What does enterprise asset management (EAM) have in common with running shoes? Both have remained relatively unchanged over the last few decades, but are poised to evolve rapidly thanks to the latest technology.
In the running world, smart shoes and related advances in fitness technology are transforming the running experience. Runners now have greater insights into their runs, such as real-time tips for correcting form and ongoing analysis of heartrate, average distance and pace, and more.
Just as technology is reshaping running, it is also transforming nearly every aspect of manufacturing, from business models to production methods. Enterprise asset management (EAM), a realm where older, manual processes and multiple disconnected systems are common, is a prime candidate for transformation.
As manufacturers enhance and unify their EAM approach, it’s important to consider both existing and emerging technologies. A robust approach is one that not only incorporates technology available today, but also accounts for future evolution. With that in mind, let’s examine four technologies that offer value in asset management scenarios—mobile, Internet of Things (IoT), machine learning, and mixed reality.
Gone are the days when employees must be at a station to determine the health and functionality of machines on the production line. Today, mobile devices and mobile-optimized EAM apps provide employees flexible access to the tools and insights they need, anytime and anywhere.
Through mobile devices, employees can view performance information, easily create work orders, and link service requests to specific locations or assets, making ad-hoc maintenance a simple task. In addition, equipping workers with mobile EAM tools supports increased responsiveness to changes happening in real time on the manufacturing floor.
Mobile EAM capabilities also empower younger workforce members with tools that make them more capable. Although they may not be as experienced as their predecessors, younger workers gain efficiency with data-based recommendations and alerts delivered on a mobile device they’re already familiar with using.
IoT is a high-potential technology that, in tandem with a modern EAM system, can digitally transform manufacturers’ processes. As an example, the combination of IoT with EAM supports automated, predictive maintenance scenarios, delivering efficiency gains and cost savings.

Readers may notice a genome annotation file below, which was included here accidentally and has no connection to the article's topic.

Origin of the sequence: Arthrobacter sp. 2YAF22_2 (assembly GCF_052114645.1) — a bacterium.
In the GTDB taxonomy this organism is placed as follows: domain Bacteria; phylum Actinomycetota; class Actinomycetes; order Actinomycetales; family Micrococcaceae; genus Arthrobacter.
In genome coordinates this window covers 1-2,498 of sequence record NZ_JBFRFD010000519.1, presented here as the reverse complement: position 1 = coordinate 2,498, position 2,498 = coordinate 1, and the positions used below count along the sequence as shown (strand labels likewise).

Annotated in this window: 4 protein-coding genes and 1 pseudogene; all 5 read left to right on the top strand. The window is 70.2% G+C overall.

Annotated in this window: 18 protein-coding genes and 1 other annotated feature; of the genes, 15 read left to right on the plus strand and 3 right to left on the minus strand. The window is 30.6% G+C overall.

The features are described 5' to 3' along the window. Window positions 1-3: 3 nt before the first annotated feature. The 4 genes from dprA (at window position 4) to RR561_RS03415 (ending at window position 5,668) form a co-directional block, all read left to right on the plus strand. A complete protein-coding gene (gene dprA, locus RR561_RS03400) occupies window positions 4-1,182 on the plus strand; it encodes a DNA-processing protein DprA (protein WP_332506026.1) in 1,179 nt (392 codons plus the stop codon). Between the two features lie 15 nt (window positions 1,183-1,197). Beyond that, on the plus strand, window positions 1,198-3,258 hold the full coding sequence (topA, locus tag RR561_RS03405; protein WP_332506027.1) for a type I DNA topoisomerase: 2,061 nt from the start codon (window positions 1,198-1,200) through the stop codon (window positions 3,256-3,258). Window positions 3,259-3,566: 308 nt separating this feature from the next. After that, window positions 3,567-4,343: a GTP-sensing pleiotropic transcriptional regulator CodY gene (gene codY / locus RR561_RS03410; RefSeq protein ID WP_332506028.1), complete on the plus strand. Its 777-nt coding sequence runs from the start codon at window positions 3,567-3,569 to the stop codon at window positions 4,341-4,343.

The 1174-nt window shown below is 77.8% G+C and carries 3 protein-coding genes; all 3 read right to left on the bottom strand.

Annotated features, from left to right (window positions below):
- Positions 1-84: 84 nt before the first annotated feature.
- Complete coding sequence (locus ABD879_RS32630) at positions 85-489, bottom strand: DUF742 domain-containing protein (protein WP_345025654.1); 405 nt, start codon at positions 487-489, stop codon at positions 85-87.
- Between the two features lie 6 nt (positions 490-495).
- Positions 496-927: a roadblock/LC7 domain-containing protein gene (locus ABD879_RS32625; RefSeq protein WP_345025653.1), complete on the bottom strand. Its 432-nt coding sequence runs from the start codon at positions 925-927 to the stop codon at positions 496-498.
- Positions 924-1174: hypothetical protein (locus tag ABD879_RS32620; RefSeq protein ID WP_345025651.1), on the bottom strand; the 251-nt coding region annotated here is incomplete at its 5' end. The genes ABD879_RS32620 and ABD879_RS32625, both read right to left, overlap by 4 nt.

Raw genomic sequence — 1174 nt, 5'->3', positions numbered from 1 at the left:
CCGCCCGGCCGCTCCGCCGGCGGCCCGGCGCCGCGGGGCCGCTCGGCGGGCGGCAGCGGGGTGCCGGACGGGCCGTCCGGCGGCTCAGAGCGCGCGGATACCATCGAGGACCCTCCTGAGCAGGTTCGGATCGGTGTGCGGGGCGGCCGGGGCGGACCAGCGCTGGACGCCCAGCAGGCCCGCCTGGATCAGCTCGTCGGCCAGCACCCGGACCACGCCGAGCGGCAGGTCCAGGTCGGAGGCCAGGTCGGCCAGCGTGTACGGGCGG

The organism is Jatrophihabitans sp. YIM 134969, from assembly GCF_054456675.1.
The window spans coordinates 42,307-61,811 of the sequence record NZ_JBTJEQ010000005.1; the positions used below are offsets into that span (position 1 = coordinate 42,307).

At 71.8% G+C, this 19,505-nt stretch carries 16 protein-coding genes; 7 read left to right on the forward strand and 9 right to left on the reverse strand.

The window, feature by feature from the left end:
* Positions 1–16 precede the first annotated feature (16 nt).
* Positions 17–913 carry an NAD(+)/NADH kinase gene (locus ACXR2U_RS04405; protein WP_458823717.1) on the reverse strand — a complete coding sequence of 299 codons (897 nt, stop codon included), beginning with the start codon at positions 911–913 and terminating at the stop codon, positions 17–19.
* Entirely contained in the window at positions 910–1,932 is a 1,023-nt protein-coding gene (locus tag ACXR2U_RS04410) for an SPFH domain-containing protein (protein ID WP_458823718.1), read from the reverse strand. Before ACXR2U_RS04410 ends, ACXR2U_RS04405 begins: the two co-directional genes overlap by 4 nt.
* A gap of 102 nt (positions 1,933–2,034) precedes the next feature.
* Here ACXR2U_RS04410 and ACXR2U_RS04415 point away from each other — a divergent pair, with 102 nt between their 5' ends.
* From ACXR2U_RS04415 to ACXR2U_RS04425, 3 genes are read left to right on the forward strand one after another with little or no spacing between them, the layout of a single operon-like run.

Often, maintenance is reactive and occurs after a failure that causes expensive unplanned downtime. IoT-enabled assets, however, generate ongoing, real-time data on their health and performance that can help prevent breakdowns. Analyzing this data reveals asset performance patterns, and these patterns support highly informed predictions about when an asset will need maintenance. If a maintenance need is predicted based on data coming in from an IoT-enabled asset, a work order can be automatically triggered in the EAM system, preventing an unplanned production stoppage.
When paired with asset management technology, machine learning enables manufacturers to gain an unprecedented level of insight into their operations. This insight provides manufacturers with the ability to implement intelligent maintenance recommendation systems. For example, a maintenance manager can ask the system if a part will need to be replaced after operating for 500 hours under varying workloads and stresses. Machine learning can intelligently answer that query, drawing on a deep understanding of performance data and multiple variables for that particular part at the company.
This technology also supports future performance goal and benchmark-setting, which in turn helps manufacturers understand how they are performing compared to industry averages (e.g. downtime). These kinds of insights are only possible when machine learning technology is integrated with an EAM system.
Although full implementation in asset management scenarios is further out on the technology roadmap, mixed reality shows promise for supporting asset management processes. For example, specialized mixed reality headsets will make it easier to visualize asset maintenance procedures step-by-step, which enables less-experienced workers to execute more effectively. They will also help employees identify the right equipment for repairs, and will enable people in different locations to collaborate on a specific machine.